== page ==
Vertical growth in Vietnamese security

Vertical growth in Vietnamese security

Noticeably over the last several years, due to budget constraints and limitations, many government projects have been put on hold or delayed; however, in 2013 some of these projects will return with renewed life. Noting that government funds are still limited and priority projects will be in infrastructure, particularly transportation infrastructure and highway infrastructure, Hoang Qui Hop, GM of T&T Security, hopes that they will be able to capitalize on some of these reinstated projects.

City Surveillance
In addition to transportation and highway infrastructure, due to the high occurrence rate of traffic accidents in Vietnam makes traffic safety another major concern. In general, the average citizen does not strictly abide by traffic laws. However, if cameras were watching them, they would be more likely to abide by the laws, which could substantially reduce the amount of traffic accidents. As a result, the government plans to upgrade traffic signals, strengthen lighting systems, and install monitoring systems. One company honing in on this demand for increased traffic safety is Panasonic, who has plans to hold seminars for these government transportation projects to find system integrators and end users. Additionally, the company has procured specialized road imaging equipment from Japan, as well as worked with a software distributor in order to deal with Vietnam's special motorbike license plates, according to Nguyen Minh Cuong, Marketing Manager for Panasonic Sales Vietnam.

Commercial Sector
Another sector seeing growth is the commercial sector. Some commercial sectors with potential for growth include industrial factories - due to large foreign investments, banks, and retail businesses, which have seen a continued demand for security. Furthermore, the government's efforts to restructure the banking system will benefit the future market.

For Panasonic, growth in 2013 will stem from the commercial sector, such as factories, buildings, and banks. The requirement by banks to be able to identify VIP customers, along with an increased demand for security at ATM machines and the need for HD surveillance were cited by Cuong at Panasonic as reasons for growth in the banking industry.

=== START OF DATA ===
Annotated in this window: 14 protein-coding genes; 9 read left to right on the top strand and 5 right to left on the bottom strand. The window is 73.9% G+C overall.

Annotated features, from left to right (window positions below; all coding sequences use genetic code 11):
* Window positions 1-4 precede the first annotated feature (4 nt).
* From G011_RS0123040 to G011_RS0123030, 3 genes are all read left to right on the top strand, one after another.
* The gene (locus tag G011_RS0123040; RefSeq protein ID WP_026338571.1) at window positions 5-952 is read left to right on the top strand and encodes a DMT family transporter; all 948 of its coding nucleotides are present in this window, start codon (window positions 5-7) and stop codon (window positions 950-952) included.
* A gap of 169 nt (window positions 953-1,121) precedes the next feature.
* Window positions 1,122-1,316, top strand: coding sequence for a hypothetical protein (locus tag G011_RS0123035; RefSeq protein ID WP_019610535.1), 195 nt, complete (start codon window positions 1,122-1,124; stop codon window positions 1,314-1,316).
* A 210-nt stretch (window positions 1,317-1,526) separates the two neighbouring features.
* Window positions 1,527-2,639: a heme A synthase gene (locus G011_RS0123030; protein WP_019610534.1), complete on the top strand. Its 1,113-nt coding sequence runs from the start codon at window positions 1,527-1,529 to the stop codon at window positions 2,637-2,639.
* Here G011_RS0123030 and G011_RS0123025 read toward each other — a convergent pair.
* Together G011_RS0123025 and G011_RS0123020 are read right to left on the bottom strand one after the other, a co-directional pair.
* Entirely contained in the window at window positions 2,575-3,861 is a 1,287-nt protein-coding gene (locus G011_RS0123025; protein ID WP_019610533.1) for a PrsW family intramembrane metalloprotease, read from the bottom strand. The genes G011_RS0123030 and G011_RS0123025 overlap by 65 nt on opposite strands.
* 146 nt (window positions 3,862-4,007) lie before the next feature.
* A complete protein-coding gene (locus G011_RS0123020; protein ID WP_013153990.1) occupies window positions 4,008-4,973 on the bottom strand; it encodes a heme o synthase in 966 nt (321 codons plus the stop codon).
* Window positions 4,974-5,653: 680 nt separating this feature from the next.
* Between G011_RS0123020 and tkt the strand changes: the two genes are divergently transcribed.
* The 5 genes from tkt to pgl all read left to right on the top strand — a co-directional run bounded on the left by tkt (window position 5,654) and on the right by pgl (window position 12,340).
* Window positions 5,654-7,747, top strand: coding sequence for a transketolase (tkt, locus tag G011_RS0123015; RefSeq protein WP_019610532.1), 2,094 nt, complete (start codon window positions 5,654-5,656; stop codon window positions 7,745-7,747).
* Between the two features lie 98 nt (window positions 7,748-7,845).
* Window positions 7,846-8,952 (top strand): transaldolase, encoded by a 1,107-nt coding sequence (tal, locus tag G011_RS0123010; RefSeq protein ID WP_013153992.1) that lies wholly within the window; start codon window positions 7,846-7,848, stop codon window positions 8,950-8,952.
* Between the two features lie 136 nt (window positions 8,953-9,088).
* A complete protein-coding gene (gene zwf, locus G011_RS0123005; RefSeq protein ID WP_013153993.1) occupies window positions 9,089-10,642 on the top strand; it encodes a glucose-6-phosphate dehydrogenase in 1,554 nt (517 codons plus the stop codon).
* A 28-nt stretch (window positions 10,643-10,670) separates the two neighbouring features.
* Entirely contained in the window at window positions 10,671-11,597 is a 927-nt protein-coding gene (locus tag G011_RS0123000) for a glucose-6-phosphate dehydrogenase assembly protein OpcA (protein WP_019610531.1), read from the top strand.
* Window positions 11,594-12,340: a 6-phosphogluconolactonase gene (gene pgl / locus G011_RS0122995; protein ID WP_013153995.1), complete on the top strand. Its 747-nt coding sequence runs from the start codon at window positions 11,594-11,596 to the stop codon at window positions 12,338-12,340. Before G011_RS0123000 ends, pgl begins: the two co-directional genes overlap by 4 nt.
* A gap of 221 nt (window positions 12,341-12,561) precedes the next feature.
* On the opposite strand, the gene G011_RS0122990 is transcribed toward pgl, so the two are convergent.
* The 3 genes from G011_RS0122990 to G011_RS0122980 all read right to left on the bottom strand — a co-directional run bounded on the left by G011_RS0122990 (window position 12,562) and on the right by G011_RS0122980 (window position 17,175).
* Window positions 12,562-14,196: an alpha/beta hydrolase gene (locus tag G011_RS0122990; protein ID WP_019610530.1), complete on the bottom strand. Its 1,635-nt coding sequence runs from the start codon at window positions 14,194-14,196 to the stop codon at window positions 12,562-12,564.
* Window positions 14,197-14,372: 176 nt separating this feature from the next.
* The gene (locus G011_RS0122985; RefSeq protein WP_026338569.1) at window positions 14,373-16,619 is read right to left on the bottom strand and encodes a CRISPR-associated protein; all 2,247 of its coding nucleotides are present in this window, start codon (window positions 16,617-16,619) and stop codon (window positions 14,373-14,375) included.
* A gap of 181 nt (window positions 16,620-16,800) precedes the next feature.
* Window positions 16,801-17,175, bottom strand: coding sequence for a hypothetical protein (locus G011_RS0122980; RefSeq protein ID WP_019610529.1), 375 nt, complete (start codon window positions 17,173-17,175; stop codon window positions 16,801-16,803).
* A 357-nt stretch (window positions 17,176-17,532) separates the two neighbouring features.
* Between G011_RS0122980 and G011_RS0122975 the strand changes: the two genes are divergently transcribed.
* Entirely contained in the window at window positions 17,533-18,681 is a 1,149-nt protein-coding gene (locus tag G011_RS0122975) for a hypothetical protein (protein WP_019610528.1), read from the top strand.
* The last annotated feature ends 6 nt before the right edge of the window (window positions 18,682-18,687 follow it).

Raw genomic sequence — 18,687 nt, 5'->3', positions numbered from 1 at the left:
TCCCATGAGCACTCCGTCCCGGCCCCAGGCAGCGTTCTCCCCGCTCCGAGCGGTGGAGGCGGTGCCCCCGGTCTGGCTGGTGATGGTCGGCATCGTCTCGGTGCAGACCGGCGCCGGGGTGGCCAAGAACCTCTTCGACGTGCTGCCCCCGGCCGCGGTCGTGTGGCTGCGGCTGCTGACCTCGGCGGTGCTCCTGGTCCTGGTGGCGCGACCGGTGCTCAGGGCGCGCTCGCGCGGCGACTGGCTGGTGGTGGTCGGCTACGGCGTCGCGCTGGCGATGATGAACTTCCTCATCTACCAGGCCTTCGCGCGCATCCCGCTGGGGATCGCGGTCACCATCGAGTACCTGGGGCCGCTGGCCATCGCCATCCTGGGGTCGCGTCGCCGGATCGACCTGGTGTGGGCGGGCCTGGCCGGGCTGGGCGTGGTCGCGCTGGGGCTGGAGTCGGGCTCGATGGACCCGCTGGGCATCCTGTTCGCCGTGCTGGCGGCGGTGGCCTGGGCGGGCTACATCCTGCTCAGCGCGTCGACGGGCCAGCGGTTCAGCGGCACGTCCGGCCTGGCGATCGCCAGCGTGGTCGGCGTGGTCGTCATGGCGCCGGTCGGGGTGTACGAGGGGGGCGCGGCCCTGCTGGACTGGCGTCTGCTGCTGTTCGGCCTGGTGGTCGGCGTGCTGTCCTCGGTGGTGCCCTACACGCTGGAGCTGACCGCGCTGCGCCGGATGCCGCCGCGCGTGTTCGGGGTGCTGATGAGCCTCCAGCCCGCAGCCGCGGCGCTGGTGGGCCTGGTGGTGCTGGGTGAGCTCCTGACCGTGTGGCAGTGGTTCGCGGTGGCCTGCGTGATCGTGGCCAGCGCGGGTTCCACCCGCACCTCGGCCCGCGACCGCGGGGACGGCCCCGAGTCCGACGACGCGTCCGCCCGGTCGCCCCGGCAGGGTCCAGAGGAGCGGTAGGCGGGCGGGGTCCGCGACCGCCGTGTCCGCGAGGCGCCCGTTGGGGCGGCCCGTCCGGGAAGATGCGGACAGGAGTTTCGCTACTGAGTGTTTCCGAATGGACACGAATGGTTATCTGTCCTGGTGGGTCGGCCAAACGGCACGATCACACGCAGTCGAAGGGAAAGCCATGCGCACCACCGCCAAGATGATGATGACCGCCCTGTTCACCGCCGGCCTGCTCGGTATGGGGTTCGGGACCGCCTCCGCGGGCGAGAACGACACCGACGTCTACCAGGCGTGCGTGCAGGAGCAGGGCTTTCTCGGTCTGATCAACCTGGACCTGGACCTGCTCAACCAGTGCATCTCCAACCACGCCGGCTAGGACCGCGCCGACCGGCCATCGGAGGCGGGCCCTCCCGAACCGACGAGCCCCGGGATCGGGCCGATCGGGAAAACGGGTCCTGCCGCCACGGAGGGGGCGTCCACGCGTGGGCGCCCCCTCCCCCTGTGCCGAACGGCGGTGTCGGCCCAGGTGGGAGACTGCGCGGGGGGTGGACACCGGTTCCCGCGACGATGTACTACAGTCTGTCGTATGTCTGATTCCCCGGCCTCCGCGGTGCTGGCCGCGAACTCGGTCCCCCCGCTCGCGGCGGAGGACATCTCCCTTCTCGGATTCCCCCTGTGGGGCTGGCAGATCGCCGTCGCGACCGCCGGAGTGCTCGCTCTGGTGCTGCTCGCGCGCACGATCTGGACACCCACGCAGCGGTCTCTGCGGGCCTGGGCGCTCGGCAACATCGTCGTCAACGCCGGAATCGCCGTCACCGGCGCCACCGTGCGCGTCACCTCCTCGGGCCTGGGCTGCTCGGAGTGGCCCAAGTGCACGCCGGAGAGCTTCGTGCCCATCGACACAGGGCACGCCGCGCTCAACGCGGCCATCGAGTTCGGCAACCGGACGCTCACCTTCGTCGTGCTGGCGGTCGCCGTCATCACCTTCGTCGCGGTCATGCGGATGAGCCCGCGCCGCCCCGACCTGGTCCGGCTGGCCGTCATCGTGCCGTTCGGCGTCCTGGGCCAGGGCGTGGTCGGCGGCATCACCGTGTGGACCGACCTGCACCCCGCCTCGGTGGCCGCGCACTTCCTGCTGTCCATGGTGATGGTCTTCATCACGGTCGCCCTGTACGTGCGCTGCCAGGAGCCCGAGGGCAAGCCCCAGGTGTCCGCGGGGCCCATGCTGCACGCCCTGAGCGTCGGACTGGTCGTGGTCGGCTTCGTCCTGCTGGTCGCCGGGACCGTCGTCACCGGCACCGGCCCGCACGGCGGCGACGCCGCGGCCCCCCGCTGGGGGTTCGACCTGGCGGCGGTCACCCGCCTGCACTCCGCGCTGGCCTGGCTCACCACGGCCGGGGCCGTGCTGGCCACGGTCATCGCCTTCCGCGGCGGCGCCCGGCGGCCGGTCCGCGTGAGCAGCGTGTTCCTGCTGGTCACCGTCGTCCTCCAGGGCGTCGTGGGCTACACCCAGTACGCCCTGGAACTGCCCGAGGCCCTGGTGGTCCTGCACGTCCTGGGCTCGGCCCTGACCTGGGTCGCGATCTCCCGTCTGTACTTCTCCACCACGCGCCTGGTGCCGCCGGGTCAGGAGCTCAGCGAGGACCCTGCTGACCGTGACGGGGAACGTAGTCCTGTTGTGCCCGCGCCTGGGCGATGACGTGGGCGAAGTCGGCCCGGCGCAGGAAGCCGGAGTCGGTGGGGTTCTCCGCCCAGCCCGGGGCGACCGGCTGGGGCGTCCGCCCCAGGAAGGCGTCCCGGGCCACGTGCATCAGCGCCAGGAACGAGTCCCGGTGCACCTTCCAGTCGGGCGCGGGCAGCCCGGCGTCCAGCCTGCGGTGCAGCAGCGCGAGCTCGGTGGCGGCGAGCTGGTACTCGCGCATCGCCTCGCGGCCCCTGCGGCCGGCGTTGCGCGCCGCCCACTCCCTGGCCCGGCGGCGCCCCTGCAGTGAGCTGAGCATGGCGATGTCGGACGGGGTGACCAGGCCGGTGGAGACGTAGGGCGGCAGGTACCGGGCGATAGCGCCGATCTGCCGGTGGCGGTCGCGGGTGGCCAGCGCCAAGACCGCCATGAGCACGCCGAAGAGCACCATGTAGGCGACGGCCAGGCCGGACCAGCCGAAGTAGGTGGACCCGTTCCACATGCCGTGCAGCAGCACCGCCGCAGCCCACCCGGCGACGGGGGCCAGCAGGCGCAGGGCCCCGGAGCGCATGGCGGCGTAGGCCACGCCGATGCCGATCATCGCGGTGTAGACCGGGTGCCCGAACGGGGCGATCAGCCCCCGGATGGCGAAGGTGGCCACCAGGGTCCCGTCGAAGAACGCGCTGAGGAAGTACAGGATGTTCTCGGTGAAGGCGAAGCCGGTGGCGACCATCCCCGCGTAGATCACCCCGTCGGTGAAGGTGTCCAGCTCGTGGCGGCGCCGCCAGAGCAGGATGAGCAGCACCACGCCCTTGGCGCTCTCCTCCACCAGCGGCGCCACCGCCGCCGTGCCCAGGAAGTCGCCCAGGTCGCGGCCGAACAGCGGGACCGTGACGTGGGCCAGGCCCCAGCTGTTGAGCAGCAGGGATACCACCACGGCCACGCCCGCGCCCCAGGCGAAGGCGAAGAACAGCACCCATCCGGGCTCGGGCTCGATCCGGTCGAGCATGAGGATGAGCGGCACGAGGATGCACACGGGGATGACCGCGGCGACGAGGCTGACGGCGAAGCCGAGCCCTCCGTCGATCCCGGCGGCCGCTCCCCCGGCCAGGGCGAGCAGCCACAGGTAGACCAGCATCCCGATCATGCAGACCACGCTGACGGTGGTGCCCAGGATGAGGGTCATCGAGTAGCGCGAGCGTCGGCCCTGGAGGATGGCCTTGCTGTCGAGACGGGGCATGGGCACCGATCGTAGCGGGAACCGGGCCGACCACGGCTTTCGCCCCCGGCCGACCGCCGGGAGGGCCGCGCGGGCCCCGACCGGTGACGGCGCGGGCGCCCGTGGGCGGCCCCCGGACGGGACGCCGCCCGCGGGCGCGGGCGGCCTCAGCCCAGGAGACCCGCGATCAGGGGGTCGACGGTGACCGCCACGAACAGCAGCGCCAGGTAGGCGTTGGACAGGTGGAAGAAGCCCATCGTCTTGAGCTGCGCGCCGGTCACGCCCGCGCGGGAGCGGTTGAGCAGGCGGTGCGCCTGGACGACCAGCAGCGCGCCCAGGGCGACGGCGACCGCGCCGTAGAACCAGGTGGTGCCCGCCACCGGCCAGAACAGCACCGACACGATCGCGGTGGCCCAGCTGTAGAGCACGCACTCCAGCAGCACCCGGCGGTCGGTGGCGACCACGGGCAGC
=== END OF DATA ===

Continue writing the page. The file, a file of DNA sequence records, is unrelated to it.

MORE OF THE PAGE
Home Security
While the general consensus on the home security market in Vietnam remains varied, there are some companies that see the home security market as one to watch. Naming an increase in thefts in the outskirts of cities as a prime reason, Panasonic sees the demand for home security rising. Three years ago the top three internet service providers- VIETTEL, FPT, and VNPT- began promoting the market and providing live view to users.

In addition, Panasonic noticed an increase of investments for surveillance at kindergartens in order to provide parents with live view of the children, and to provide schools with a sense of assurance.

Future Trends
In order to fit budgetary restrictions due to economic limitations, the government and end users have shifted from the use of high-end products to low- to mid-end products. So much so that some have abandoned the use of IP products for more budget-friendly analog ones. This trend has spurred a major change for IP cameras. China has been releasing a high volume of low- to mid-end IP cameras, which has prompted Vietnam to follow suit and begin releasing their own locally manufactured IP cameras as well, creating strong competition in the IP market.

Nguyen Xuan Son, General Director at Nha An Toan (Safe House) commented that the Vietnamese government is slowly starting to accept Hikvision products, and is gradually beginning to understand that different grades of “Made in China” products have different quality standards. Nha An Toan was established in 2000 as a SI and a distributor since 2009 specifically for the government, factories, banks, and office/home/apartment. Nha An Toan now distributes products from Hikvision, Suprema, Electronic Line, Hyundai, Competition, Commax, and Yunyang fire products.

On the other hand, the current Vietnamese security market has yet to adopt the concept of integration. For this reason end users are not clear about its advantages, nor do they have a sufficient understanding of new technology, but either do some SIs. To remedy this, factories that offer solutions will need to spend more resources to educate the market.

Despite sluggish economic growth, the Vietnamese economy is determined to get back on track, and the security market is poised to make its mark within the worldwide security industry.

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